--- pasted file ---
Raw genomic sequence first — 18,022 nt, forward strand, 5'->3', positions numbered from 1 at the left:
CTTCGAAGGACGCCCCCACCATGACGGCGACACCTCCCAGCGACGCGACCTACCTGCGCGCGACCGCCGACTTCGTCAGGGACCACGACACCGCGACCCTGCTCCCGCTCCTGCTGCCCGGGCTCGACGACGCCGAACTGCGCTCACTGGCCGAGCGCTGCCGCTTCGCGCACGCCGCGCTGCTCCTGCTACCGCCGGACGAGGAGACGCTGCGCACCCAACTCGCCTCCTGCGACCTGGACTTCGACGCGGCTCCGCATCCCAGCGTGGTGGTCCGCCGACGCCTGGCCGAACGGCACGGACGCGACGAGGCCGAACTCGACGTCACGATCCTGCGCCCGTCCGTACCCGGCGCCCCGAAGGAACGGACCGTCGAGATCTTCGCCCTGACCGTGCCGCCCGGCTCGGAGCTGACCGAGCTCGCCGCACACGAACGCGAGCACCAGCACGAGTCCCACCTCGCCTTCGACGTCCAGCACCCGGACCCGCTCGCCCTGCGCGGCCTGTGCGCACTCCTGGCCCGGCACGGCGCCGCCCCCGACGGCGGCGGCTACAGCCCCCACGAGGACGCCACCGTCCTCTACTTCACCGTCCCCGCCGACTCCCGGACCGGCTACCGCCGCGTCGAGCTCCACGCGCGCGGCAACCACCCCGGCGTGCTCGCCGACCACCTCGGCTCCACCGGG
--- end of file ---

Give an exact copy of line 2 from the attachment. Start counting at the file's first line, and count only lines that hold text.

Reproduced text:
CTTCGAAGGACGCCCCCACCATGACGGCGACACCTCCCAGCGACGCGACCTACCTGCGCGCGACCGCCGACTTCGTCAGGGACCACGACACCGCGACCCTGCTCCCGCTCCTGCTGCCCGGGCTCGACGACGCCGAACTGCGCTCACTGGCCGAGCGCTGCCGCTTCGCGCACGCCGCGCTGCTCCTGCTACCGCCGGACGAGGAGACGCTGCGCACCCAACTCGCCTCCTGCGACCTGGACTTCGACGCGGCTCCGCATCCCAGCGTGGTGGTCCGCCGACGCCTGGCCGAACGGCACGGACGCGACGAGGCCGAACTCGACGTCACGATCCTGCGCCCGTCCGTACCCGGCGCCCCGAAGGAACGGACCGTCGAGATCTTCGCCCTGACCGTGCCGCCCGGCTCGGAGCTGACCGAGCTCGCCGCACACGAACGCGAGCACCAGCACGAGTCCCACCTCGCCTTCGACGTCCAGCACCCGGACCCGCTCGCCCTGCGCGGCCTGTGCGCACTCCTGGCCCGGCACGGCGCCGCCCCCGACGGCGGCGGCTACAGCCCCCACGAGGACGCCACCGTCCTCTACTTCACCGTCCCCGCCGACTCCCGGACCGGCTACCGCCGCGTCGAGCTCCACGCGCGCGGCAACCACCCCGGCGTGCTCGCCGACCACCTCGGCTCCACCGGG